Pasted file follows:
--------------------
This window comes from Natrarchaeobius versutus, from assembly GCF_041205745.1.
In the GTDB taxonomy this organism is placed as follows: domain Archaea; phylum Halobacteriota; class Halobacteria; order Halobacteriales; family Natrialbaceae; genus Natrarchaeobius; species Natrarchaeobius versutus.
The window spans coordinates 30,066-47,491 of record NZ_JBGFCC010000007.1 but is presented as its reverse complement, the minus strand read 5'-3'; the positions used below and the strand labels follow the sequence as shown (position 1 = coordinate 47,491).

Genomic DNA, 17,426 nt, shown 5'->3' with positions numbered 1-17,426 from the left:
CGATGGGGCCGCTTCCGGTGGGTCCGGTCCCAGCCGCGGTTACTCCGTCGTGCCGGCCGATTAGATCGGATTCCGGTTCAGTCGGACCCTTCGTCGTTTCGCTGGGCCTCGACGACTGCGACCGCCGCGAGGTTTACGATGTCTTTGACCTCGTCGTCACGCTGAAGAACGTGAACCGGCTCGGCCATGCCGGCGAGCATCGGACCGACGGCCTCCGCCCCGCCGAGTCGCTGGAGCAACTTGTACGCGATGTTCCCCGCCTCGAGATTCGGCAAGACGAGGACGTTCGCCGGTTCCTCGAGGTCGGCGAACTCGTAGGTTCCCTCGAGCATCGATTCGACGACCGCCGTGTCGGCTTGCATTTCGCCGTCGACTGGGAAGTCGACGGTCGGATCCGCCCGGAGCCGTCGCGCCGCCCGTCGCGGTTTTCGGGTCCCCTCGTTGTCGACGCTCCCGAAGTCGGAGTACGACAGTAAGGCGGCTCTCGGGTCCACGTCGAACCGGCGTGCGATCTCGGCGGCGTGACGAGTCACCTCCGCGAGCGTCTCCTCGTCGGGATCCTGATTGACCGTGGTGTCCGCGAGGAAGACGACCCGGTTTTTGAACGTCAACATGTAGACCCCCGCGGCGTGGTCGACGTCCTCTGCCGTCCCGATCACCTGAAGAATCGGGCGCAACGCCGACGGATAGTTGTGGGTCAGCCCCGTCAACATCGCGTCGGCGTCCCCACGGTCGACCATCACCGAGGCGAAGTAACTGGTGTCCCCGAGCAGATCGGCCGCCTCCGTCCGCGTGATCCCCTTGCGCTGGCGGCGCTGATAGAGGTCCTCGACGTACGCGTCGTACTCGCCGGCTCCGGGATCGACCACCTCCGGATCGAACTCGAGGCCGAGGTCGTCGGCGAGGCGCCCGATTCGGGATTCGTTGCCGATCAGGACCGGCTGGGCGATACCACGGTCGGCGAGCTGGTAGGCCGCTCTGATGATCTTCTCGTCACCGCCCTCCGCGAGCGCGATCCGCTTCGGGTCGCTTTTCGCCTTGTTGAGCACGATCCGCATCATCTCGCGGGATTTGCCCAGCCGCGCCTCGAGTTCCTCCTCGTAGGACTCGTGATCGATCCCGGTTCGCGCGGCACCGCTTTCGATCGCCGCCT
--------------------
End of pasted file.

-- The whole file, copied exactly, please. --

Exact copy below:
This window comes from Natrarchaeobius versutus, from assembly GCF_041205745.1.
In the GTDB taxonomy this organism is placed as follows: domain Archaea; phylum Halobacteriota; class Halobacteria; order Halobacteriales; family Natrialbaceae; genus Natrarchaeobius; species Natrarchaeobius versutus.
The window spans coordinates 30,066-47,491 of record NZ_JBGFCC010000007.1 but is presented as its reverse complement, the minus strand read 5'-3'; the positions used below and the strand labels follow the sequence as shown (position 1 = coordinate 47,491).

Genomic DNA, 17,426 nt, shown 5'->3' with positions numbered 1-17,426 from the left:
CGATGGGGCCGCTTCCGGTGGGTCCGGTCCCAGCCGCGGTTACTCCGTCGTGCCGGCCGATTAGATCGGATTCCGGTTCAGTCGGACCCTTCGTCGTTTCGCTGGGCCTCGACGACTGCGACCGCCGCGAGGTTTACGATGTCTTTGACCTCGTCGTCACGCTGAAGAACGTGAACCGGCTCGGCCATGCCGGCGAGCATCGGACCGACGGCCTCCGCCCCGCCGAGTCGCTGGAGCAACTTGTACGCGATGTTCCCCGCCTCGAGATTCGGCAAGACGAGGACGTTCGCCGGTTCCTCGAGGTCGGCGAACTCGTAGGTTCCCTCGAGCATCGATTCGACGACCGCCGTGTCGGCTTGCATTTCGCCGTCGACTGGGAAGTCGACGGTCGGATCCGCCCGGAGCCGTCGCGCCGCCCGTCGCGGTTTTCGGGTCCCCTCGTTGTCGACGCTCCCGAAGTCGGAGTACGACAGTAAGGCGGCTCTCGGGTCCACGTCGAACCGGCGTGCGATCTCGGCGGCGTGACGAGTCACCTCCGCGAGCGTCTCCTCGTCGGGATCCTGATTGACCGTGGTGTCCGCGAGGAAGACGACCCGGTTTTTGAACGTCAACATGTAGACCCCCGCGGCGTGGTCGACGTCCTCTGCCGTCCCGATCACCTGAAGAATCGGGCGCAACGCCGACGGATAGTTGTGGGTCAGCCCCGTCAACATCGCGTCGGCGTCCCCACGGTCGACCATCACCGAGGCGAAGTAACTGGTGTCCCCGAGCAGATCGGCCGCCTCCGTCCGCGTGATCCCCTTGCGCTGGCGGCGCTGATAGAGGTCCTCGACGTACGCGTCGTACTCGCCGGCTCCGGGATCGACCACCTCCGGATCGAACTCGAGGCCGAGGTCGTCGGCGAGGCGCCCGATTCGGGATTCGTTGCCGATCAGGACCGGCTGGGCGATACCACGGTCGGCGAGCTGGTAGGCCGCTCTGATGATCTTCTCGTCACCGCCCTCCGCGAGCGCGATCCGCTTCGGGTCGCTTTTCGCCTTGTTGAGCACGATCCGCATCATCTCGCGGGATTTGCCCAGCCGCGCCTCGAGTTCCTCCTCGTAGGACTCGTGATCGATCCCGGTTCGCGCGGCACCGCTTTCGATCGCCGCCT